• MichelaMichela Lombardia, Italy
    Well, if it is going to happen, I'm curious about it. Very curious. 
  • Tommy_A_JonesTommy_A_Jones Gloucestershire, United Kingdom
    So Am I
  • Oh gosh, is Kenneth Brannagh going to actually play Poirot does it say today online?
  • I believe the whole point in redoing classics  is to get a new audience interested in the work. Nowadays there's a whole new set of actors with a large audience following. And there's more money for the publishers or whoever owns copyrights if they can get this done.

    Suchet's version of Murder on the Orient Express should not be compared with Lumet's. It had a nice budget but it was hardly as large as the budget of a Hollywood movie, starring all those big movie stars. So there's no real comparison to be made.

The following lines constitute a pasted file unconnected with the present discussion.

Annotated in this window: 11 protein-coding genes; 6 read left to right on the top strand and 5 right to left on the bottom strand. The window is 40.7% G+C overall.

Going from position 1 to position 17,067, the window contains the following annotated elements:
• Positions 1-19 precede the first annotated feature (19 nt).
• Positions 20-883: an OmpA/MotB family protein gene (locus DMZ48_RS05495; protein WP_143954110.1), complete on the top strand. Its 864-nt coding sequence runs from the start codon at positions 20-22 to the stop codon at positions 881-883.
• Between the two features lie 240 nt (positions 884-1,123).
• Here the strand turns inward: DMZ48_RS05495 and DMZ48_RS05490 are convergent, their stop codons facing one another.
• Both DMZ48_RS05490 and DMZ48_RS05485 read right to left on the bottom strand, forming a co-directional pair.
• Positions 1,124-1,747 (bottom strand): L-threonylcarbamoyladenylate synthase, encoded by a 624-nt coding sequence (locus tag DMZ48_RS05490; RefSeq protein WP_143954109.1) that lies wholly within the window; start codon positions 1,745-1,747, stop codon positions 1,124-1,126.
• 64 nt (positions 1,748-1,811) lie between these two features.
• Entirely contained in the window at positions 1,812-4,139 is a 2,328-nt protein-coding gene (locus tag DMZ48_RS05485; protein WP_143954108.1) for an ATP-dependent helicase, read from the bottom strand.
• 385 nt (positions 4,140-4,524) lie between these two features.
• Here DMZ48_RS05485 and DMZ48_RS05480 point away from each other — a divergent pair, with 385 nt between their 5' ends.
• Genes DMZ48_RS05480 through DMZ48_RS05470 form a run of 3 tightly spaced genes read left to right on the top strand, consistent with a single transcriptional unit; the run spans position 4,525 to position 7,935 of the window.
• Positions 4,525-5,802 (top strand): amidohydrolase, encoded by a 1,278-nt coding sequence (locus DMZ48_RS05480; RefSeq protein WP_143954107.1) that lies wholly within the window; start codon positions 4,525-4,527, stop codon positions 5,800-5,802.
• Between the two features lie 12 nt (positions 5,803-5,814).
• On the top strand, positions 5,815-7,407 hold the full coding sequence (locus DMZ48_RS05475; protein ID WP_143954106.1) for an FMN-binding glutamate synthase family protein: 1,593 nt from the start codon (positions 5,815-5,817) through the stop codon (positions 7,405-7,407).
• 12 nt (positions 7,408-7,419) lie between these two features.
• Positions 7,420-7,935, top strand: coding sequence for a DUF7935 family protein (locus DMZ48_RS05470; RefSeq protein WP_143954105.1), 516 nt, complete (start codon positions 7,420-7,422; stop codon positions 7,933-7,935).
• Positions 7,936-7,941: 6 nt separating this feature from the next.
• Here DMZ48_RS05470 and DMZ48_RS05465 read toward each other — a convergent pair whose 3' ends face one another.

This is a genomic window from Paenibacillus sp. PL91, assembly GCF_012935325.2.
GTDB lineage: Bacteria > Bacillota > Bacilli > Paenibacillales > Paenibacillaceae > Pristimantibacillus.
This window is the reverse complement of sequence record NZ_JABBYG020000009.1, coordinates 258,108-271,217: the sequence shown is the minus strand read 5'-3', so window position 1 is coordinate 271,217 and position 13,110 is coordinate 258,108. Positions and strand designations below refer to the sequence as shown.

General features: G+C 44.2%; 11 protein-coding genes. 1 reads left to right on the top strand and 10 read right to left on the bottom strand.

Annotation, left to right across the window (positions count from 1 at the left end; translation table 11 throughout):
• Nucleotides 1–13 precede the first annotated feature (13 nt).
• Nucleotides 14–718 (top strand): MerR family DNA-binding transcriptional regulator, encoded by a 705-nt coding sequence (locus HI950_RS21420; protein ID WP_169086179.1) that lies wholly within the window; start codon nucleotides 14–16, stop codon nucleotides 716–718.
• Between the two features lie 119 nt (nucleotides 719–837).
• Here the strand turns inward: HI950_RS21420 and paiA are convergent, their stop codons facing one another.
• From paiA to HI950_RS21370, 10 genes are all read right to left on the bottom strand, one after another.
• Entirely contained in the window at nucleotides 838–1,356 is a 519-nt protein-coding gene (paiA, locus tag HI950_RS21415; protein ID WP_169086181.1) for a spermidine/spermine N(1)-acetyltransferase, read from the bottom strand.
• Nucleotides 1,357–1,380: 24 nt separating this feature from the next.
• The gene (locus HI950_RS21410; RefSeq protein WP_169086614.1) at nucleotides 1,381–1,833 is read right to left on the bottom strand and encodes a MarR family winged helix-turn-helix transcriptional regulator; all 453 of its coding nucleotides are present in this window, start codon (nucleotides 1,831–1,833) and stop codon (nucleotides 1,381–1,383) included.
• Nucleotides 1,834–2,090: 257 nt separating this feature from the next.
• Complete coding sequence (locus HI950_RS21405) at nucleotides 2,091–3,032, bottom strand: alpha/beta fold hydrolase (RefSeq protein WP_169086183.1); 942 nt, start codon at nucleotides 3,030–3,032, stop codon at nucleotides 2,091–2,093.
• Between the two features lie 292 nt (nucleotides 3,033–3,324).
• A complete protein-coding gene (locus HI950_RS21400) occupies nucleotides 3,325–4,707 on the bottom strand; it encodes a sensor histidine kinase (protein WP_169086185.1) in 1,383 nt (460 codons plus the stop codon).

Today, just look at what Sherlock on TV has done for the legend of Sherlock Holmes. Giving it over to a new, young audience that is absolutely  enraptured with it. This will ensure that the work of Sir Conan Doyle will go on to the next generation. The producers of this TV show put it in the 21st century but they have stayed to the parameters and specifications of the original character. So they've done a wonderful job with it.

    People who love Agatha Christie should want all her work to be in front of the public as much as possible. This is a great opportunity to keep Murder on the Orient Express current in the minds of the public.

    But I do agree that it won't be able to come up to the Lumet version. However, you'd be surprised how many people will go and see it, who have never seen the Lumet version. They will go because they want to see some current actor/actress; or just because they have nothing better to do and want  to see a movie .